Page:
• Chordioids is related also to upper structures as a technique insofar as upper structures represent groups of notes not commonly taken to be "legitimate" chords, but differs in that chordioids as a technique uses a priori structures held in common rather than a free selection of color tones appropriate for a lower integral chord. (wikipedia.org)
  • While it is theoretically possible that for a three-note chord there are (in equal temperament) nine possible nonchord tones, nonchord tones are usually in the prevailing key. (wikipedia.org)
  • A neighboring tone that is a step higher than the surrounding chord tones is called an upper neighboring tone or an upper auxiliary note while a neighboring tone that is a step lower than the surrounding chord tones is a lower neighboring tone or lower auxiliary note. (wikipedia.org)
  • functional
  • The potential to reestablish functional contacts across such a lesion may be heightened by the ability of neurotrophic factors to promote more extensive axonal regrowth. (hindawi.com)
  • slash
  • Chordioids is related to slash chords as a technique insofar as known chords may be used as chordioids to create resultant scales, but differs in that chordioids used are not exclusively known chords. (wikipedia.org)
  • Growth Factor
  • A gene on chromosome 4q32 that encodes platelet-derived growth factor C, a growth factor which plays a key role in regulating embryonic development and in cell proliferation, migration, survival and chemotaxis. (thefreedictionary.com)
  • The protein encoded by this gene is a member of the fibroblast growth factor (FGF) family. (wikipedia.org)
  • Retrospective
  • Itaru Yugué, MD, PhD, of the Spinal Injuries Center in Iizuka, Japan, and colleagues conducted a retrospective, consecutive case study involving 319 patients with CSCI to determine risk factors associated with the need for tracheostomy in the acute care setting. (empr.com)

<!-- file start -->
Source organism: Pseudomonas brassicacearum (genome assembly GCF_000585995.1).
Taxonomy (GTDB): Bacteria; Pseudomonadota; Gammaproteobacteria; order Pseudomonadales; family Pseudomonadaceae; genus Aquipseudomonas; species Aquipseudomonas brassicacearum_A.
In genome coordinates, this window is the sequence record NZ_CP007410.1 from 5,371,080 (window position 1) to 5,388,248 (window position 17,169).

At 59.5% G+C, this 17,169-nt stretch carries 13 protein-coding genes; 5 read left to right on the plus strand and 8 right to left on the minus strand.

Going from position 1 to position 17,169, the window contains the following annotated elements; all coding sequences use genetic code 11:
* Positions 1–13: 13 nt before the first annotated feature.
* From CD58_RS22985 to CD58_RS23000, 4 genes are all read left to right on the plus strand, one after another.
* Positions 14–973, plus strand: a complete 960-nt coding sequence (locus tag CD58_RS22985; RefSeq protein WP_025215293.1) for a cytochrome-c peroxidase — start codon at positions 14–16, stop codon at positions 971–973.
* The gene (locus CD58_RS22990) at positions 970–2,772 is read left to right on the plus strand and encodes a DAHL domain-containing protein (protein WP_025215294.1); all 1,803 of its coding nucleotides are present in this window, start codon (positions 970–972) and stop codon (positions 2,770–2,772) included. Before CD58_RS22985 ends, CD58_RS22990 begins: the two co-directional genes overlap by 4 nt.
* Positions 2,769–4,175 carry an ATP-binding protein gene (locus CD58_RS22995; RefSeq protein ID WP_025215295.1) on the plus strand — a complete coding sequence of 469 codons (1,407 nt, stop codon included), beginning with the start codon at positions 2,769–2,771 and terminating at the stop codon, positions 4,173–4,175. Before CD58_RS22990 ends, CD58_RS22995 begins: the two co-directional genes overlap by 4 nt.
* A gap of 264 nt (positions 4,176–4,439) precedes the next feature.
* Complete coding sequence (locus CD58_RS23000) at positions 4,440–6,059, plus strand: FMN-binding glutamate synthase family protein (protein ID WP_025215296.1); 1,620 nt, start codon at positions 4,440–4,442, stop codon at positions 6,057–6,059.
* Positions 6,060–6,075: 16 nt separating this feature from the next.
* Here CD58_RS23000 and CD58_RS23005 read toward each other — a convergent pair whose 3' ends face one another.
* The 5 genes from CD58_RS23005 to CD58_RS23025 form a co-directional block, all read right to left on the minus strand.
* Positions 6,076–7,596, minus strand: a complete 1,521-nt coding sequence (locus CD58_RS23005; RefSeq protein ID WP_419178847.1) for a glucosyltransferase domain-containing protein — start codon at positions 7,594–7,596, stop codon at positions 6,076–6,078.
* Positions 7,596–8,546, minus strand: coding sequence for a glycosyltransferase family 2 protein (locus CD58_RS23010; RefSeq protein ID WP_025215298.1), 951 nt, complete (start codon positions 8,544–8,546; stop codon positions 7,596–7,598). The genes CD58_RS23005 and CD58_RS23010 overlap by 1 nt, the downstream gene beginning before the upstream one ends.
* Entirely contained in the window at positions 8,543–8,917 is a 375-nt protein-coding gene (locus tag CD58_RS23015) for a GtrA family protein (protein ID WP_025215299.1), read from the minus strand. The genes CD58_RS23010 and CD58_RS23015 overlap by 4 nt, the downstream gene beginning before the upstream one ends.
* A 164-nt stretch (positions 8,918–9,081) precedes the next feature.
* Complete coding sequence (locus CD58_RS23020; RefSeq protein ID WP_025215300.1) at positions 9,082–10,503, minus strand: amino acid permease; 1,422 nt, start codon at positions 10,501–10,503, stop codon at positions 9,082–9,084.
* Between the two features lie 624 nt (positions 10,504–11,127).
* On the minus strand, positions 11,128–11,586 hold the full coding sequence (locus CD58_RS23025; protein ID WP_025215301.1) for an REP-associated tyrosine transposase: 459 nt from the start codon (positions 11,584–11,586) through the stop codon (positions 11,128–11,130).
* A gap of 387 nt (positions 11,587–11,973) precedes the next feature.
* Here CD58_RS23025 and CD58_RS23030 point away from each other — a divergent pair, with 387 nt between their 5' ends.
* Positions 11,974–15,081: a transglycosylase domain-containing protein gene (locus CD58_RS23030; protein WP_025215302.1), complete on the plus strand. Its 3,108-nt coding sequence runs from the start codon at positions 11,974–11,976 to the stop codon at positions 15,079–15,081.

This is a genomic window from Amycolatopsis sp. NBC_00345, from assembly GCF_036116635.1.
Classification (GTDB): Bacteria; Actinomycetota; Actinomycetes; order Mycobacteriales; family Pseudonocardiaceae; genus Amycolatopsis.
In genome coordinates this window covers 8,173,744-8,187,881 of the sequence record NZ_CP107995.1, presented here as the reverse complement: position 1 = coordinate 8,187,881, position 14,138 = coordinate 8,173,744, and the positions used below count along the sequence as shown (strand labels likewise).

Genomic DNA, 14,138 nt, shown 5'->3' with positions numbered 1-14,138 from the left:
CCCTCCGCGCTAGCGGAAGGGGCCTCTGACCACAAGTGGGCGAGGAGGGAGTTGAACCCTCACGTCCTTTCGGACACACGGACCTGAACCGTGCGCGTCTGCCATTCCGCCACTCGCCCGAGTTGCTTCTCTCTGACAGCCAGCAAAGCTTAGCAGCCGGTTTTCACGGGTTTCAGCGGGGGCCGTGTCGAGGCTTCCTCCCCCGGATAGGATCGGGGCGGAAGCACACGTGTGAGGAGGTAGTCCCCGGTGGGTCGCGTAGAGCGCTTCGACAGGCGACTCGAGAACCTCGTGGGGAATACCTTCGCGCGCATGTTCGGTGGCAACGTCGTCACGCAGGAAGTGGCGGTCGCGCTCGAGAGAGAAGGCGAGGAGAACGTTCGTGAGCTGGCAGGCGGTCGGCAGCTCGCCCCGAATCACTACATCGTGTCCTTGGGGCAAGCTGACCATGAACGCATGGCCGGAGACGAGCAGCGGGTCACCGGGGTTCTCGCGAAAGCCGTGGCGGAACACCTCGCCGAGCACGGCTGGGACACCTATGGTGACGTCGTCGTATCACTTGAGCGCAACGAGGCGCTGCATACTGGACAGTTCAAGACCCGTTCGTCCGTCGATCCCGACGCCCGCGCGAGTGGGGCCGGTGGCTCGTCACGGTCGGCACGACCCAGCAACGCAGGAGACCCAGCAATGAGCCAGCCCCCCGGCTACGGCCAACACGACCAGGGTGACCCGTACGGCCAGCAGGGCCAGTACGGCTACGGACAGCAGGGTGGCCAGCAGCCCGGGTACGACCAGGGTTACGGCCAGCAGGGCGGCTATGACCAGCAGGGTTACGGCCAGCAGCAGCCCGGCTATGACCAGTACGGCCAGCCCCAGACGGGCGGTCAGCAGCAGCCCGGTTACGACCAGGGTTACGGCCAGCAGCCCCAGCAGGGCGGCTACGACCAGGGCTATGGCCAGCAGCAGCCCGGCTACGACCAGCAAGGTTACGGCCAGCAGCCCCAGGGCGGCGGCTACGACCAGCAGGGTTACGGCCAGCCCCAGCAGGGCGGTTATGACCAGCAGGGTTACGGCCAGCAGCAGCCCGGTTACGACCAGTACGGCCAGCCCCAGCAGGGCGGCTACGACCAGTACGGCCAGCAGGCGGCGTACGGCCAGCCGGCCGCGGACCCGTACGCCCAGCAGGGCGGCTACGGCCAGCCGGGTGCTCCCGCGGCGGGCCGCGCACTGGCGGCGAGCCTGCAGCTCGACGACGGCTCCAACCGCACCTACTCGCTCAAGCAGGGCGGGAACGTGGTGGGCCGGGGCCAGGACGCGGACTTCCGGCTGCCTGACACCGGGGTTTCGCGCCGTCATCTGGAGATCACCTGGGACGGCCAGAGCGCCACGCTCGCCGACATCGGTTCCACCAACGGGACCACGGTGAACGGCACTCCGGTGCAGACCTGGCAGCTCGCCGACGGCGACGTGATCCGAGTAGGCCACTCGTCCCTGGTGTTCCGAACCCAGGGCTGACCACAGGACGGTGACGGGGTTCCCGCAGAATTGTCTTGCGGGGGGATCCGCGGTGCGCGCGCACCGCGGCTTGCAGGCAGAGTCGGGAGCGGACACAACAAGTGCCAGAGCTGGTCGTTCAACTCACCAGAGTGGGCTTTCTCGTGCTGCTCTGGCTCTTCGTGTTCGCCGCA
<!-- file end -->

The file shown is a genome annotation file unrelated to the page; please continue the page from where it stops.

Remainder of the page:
• passes
  • A chord that passes through a circle's center point is the circle's diameter. (wn.com)
  • A chord that passes through the center of a circle is called a diameter, and is the longest chord. (wn.com)
  • degree
  • In the second century AD, Ptolemy of Alexandria compiled a more extensive table of chords in his book on astronomy , giving the value of the chord for angles ranging from 1/2 degree to 180 degrees by increments of half a degree. (wn.com)
  • Major
  • Degrees are useful for indicating the size of intervals and chords, and whether they are major or minor. (wikipedia.org)
  • The following table shows the resultant chord for some of the possible added notes: Robert Rawlins based his theory of chordioids off the above as well as permutations of other major and minor 7th chords. (wikipedia.org)
  • A suspended chord (or sus chord) is a musical chord in which the (major or minor) third is omitted, replaced usually with either a perfect fourth ( play (help·info)) or a major second ( play (help·info)), although the fourth is far more common. (wikipedia.org)
  • modifiable
  • Most of the risk factors are not modifiable. (cancer.ca)
  • Modifiable factors have been identified, such as HLA, cell dose, and others related to the graft choice or factors related to conditioning regimen [ 26 ] or GVHD prophylaxis [ 27 ]. (hindawi.com)
  • typically
  • In the field of astronomy the term chord typically refers to a line crossing an object which is formed during an occultation event. (wn.com)
  • 1971
  • Carole King's song "I feel the Earth move" from her album Tapestry (1971) features a striking B♭sus9 chord at the end of the phrase "mellow as the month of May. (wikipedia.org)